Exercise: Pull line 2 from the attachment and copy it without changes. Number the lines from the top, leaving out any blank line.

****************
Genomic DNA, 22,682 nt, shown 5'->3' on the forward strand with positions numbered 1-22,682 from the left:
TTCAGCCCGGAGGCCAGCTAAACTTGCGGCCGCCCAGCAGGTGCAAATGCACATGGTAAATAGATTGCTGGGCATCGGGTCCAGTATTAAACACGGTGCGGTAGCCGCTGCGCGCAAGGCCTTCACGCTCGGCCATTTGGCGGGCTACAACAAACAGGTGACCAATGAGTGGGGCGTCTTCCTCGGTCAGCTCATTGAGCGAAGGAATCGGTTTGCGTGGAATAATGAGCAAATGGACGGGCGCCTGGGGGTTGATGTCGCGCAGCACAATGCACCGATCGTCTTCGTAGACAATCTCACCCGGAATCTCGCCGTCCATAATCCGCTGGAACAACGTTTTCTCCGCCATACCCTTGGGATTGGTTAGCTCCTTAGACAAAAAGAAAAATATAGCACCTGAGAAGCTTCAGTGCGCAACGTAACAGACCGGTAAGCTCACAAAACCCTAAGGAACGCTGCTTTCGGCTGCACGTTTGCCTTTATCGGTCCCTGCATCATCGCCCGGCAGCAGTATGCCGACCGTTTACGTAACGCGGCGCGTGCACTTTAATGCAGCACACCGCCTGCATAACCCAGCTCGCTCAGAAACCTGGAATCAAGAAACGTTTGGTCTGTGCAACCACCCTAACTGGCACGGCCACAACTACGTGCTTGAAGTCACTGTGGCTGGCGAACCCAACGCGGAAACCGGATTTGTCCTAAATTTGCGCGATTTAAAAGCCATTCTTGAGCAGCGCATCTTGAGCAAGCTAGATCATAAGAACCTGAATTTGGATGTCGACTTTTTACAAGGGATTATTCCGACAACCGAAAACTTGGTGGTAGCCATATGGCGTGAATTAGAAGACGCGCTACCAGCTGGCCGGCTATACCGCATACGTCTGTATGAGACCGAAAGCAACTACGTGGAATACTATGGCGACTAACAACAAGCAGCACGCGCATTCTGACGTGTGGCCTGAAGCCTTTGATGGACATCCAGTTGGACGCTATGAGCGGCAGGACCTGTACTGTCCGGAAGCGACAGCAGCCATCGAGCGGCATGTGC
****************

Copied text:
TTCAGCCCGGAGGCCAGCTAAACTTGCGGCCGCCCAGCAGGTGCAAATGCACATGGTAAATAGATTGCTGGGCATCGGGTCCAGTATTAAACACGGTGCGGTAGCCGCTGCGCGCAAGGCCTTCACGCTCGGCCATTTGGCGGGCTACAACAAACAGGTGACCAATGAGTGGGGCGTCTTCCTCGGTCAGCTCATTGAGCGAAGGAATCGGTTTGCGTGGAATAATGAGCAAATGGACGGGCGCCTGGGGGTTGATGTCGCGCAGCACAATGCACCGATCGTCTTCGTAGACAATCTCACCCGGAATCTCGCCGTCCATAATCCGCTGGAACAACGTTTTCTCCGCCATACCCTTGGGATTGGTTAGCTCCTTAGACAAAAAGAAAAATATAGCACCTGAGAAGCTTCAGTGCGCAACGTAACAGACCGGTAAGCTCACAAAACCCTAAGGAACGCTGCTTTCGGCTGCACGTTTGCCTTTATCGGTCCCTGCATCATCGCCCGGCAGCAGTATGCCGACCGTTTACGTAACGCGGCGCGTGCACTTTAATGCAGCACACCGCCTGCATAACCCAGCTCGCTCAGAAACCTGGAATCAAGAAACGTTTGGTCTGTGCAACCACCCTAACTGGCACGGCCACAACTACGTGCTTGAAGTCACTGTGGCTGGCGAACCCAACGCGGAAACCGGATTTGTCCTAAATTTGCGCGATTTAAAAGCCATTCTTGAGCAGCGCATCTTGAGCAAGCTAGATCATAAGAACCTGAATTTGGATGTCGACTTTTTACAAGGGATTATTCCGACAACCGAAAACTTGGTGGTAGCCATATGGCGTGAATTAGAAGACGCGCTACCAGCTGGCCGGCTATACCGCATACGTCTGTATGAGACCGAAAGCAACTACGTGGAATACTATGGCGACTAACAACAAGCAGCACGCGCATTCTGACGTGTGGCCTGAAGCCTTTGATGGACATCCAGTTGGACGCTATGAGCGGCAGGACCTGTACTGTCCGGAAGCGACAGCAGCCATCGAGCGGCATGTGC